Leathertongue. It sounds like the name of a Bond villain or a nickname for a long-winded politician. But if you’ve been a pipe smoker for any length of time, you know what leathertongue is and will go to extremes to avoid or treat it. Simply put, leathertongue is the sensation you feel in your mouth and on your tongue after a particularly rigorous smoking session.
The causes of leathertongue can be myriad. The onset will occur following: smoking too much, smoking too fast, packing a pipe too tightly or loosely, smoking tobacco that’s too dry or too moist or smoking tobaccos that naturally tend to burn hot (like high-sugar Virginias).
One of the nasty aspects of this particular “ailment” is that it sneaks up on you. You may not even realize you have it until something else happens, like eating or drinking. My own story about this scourge of pipe smokers everywhere goes back to my first Chicagoland Pipe Show in 2006, which was before the Illinois indoor smoking ban. I had been at other pipe shows and sat at my table, talking to people and smoking, but at most of them the traffic was slow enough that I paid attention to how much I was puffing. At Chicago, there were so many people coming to our table that I was smoking incessantly and I really wasn’t taking notice.
Now, Chicago is unique in many ways, but one of them is that, for an exhibitor, it can extend to four days. On Friday, I was registering for a table for the pre-show at 6:30 a.m. with a pipe in my mouth, and it continued through the day until the afternoon meetings and seminars, when I still had my pipe stoked up and I kept it going during the evening while hanging out and meeting people. Saturday and Sunday were insane with all of the people milling around, and my briars were my constant companions. The BS sessions lasted until the wee small hours of the morning, and (guess what?) I was smoking most of the time.
Monday is called the post-show, and this is when retailers look to snap up estate pipes or to get pieces that carvers haven’t sold. Of course, while wandering around, I was smoking. Shortly after the post-show was over, I was on my way to Midway Airport, with about a three-and-a-half hour gap until my flight left. I was very hungry and decided to grab a bite to eat, so I went to a Chinese restaurant in the concourse to have a meal. Now here is where the fun begins, ladies and gentlemen, because the idiot tobacco blender chose to order (are you ready?)…Kung Pao Chicken and a soda. I’ll bet that you can predict what happened next. I took a bite of the chicken, and I felt like Roger Rabbit in the bar scene after he tossed back the bourbon. The fire in my mouth was excruciating, almost bringing me to tears, so I did what you would expect; I took a big swig of the soda. Once again, my decision-making was radically flawed as the carbonation only created round two of pain.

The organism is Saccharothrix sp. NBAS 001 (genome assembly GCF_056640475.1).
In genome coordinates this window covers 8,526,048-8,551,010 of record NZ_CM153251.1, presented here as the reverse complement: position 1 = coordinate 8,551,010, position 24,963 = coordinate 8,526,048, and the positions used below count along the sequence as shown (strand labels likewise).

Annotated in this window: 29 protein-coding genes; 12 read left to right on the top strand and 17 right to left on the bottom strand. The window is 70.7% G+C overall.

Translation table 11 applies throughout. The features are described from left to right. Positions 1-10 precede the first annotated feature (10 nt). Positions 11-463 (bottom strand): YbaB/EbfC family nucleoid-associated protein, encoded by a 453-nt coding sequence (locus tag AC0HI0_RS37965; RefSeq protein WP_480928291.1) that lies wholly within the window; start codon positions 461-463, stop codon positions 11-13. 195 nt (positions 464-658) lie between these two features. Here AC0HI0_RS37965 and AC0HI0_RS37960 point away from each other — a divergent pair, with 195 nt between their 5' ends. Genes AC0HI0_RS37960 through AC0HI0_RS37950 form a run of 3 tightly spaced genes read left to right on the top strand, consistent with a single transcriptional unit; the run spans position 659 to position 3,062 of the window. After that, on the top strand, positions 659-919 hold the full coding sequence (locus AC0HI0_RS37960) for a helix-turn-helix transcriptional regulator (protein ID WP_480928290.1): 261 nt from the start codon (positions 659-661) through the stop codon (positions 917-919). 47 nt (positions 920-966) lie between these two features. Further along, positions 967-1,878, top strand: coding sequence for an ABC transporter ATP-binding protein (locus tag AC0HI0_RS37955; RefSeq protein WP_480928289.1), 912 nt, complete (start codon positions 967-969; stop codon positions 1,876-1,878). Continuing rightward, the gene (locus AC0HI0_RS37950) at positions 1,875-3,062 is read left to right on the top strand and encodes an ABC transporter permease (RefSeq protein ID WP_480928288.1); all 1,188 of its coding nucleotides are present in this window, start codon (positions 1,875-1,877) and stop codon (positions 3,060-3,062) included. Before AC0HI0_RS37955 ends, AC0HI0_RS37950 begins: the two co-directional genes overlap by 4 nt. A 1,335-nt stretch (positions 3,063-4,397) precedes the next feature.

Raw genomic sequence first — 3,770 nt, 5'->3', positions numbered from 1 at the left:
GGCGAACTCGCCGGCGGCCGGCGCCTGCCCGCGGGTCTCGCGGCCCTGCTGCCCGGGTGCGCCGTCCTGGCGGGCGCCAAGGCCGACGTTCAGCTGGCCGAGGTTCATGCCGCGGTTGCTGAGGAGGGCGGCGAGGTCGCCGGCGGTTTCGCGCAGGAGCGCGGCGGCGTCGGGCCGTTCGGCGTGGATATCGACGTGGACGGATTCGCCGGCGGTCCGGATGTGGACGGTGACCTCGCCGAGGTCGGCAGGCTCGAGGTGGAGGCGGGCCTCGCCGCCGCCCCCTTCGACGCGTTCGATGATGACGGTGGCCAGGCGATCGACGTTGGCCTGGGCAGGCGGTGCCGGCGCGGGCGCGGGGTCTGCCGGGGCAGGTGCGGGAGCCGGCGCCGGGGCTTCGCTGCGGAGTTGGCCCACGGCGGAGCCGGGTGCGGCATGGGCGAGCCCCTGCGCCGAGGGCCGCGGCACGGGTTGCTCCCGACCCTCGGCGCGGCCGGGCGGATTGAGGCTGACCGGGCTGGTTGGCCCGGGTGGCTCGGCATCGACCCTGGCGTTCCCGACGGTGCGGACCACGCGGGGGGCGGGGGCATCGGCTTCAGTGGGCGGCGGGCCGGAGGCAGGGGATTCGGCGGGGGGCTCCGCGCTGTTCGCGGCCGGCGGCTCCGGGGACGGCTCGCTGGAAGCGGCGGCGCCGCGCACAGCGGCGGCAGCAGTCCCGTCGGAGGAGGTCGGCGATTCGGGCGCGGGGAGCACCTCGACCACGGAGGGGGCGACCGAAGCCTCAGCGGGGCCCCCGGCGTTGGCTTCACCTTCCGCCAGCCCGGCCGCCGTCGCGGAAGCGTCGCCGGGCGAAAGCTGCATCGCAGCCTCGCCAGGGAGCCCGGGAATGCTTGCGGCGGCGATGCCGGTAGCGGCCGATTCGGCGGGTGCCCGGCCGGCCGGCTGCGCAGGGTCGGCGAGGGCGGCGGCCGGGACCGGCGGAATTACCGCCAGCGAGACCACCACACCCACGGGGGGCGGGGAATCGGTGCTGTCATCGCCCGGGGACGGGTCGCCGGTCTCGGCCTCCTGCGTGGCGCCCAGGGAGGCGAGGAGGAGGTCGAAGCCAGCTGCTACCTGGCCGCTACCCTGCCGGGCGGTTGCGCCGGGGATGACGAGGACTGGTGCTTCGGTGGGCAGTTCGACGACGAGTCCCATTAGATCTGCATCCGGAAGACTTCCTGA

Shortly thereafter, I was with a good friends who had accompanied me to the Newark Pipe Show. He is a big fan of our Hearth & Home Armada, which is a very cool smoking Latakia blend. When we set up for the show, he caught a whiff of Louisiana Red, a rather sweet and tangy Virginia/Perique blend. Because the aroma appealed to him, he wanted to give it a try. When the syrupy flavor hit him, his eyes almost popped out of his head. He was so enamored of the taste that he must have smoked four bowls in a row, but I hadn’t noticed. When the show was over, he couldn’t believe how sore his tongue was, but that’s a common result of 1) smoking too much, 2) smoking too fast and 3) the extra heat produced by high sugar content Virginias.
Since then, I’ve done a little studying about this phenomenon, and here are my findings. Obviously, the easiest way to avoid leathertongue is to not get it in the first place, so if you know that you’re smoking too much, stop, dammit! If you’re having this problem, but you’re not smoking all that much, you need to find the cause of burning your tongue. You can get excessive heat if you pack a pipe too tightly as it will require harder, more frequent puffing to keep it going. If you pack too loosely, you’ll have a similar problem because the extra airflow will cause the tobacco to get hot. Overly dry tobacco will burn too fast, and, as a result will be hotter. For the same reason as packing too tightly, moist tobacco can cause heat issues as well. Additionally, tobacco with too much moisture produces steam, which will burn your tongue more readily than smoke.
Having something cool to sip on while smoking will help, to some degree. I’m sure that some of the benefit comes from having something relatively cold passing over your tongue, but I’m willing to bet that part of it comes from the fact that taking a drink occasionally will slow down the pace of your smoking.
Assuming that the above steps aren’t helping, you’ll want to know what to do to minimize the discomfort and injury of scorching your mouth. One thing to try is a non-alcohoI based mouthwash, like Biotene or Crest ProHealth. In fact, until the pain subsides, try to avoid alcohol (although wine doesn’t seem to cause too many problems) and carbonated beverages (those bubbles can really get you). Milk, milk shakes, egg nog and similar drinks can help because they coat the tongue with fat which acts like a insulator.
Once you’re on the road to recovery, there’s something you can do to expedite your recovery, but don’t do this until the pain has become mild discomfort or just puffiness- rinse your mouth with salt water. This is a very common thing to do for canker sores and other minor damage to the mucus membranes of the mouth as the salt dries out the injured area and accelerates healing.
With a little effort and some practice, it should be possible to virtually eliminate the discomfort caused by leathertongue. If you can’t seem to get past it, you can always call me to ask for some help…that is, if your mouth isn’t too sore to talk.